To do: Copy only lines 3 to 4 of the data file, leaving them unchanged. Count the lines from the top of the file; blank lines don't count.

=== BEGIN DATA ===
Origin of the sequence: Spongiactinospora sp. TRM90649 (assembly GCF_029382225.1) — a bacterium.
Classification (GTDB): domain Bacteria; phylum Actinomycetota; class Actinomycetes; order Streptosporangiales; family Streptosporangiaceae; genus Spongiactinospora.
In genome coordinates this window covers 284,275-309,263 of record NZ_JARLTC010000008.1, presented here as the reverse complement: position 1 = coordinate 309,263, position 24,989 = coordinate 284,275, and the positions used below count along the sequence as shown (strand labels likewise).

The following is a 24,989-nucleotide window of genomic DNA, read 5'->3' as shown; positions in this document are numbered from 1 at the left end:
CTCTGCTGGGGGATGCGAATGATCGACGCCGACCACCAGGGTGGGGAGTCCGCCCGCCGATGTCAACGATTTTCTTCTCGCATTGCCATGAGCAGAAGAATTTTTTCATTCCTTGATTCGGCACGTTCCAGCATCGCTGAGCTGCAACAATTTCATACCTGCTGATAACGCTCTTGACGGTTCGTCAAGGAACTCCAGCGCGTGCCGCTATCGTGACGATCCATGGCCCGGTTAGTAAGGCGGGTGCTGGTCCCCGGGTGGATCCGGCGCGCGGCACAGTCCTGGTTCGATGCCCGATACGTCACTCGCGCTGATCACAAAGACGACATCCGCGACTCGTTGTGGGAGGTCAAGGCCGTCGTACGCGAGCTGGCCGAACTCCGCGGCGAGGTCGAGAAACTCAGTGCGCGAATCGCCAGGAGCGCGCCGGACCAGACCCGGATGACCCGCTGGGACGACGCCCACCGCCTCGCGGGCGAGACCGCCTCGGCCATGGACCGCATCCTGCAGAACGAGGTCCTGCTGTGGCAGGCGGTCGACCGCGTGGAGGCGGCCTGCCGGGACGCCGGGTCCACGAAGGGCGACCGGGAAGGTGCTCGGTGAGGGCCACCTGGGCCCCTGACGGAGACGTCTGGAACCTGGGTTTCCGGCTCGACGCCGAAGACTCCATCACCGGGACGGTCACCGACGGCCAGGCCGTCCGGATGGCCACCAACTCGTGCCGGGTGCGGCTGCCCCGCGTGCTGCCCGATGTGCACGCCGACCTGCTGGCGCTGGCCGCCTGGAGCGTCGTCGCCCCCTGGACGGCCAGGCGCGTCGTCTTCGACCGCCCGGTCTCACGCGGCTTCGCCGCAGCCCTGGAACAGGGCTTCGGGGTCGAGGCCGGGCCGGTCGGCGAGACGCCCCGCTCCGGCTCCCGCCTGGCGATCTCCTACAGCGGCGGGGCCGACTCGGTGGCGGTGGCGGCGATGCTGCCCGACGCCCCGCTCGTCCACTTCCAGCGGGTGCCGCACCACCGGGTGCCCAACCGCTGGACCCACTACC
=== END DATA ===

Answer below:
In genome coordinates this window covers 284,275-309,263 of record NZ_JARLTC010000008.1, presented here as the reverse complement: position 1 = coordinate 309,263, position 24,989 = coordinate 284,275, and the positions used below count along the sequence as shown (strand labels likewise).

The following is a 24,989-nucleotide window of genomic DNA, read 5'->3' as shown; positions in this document are numbered from 1 at the left end: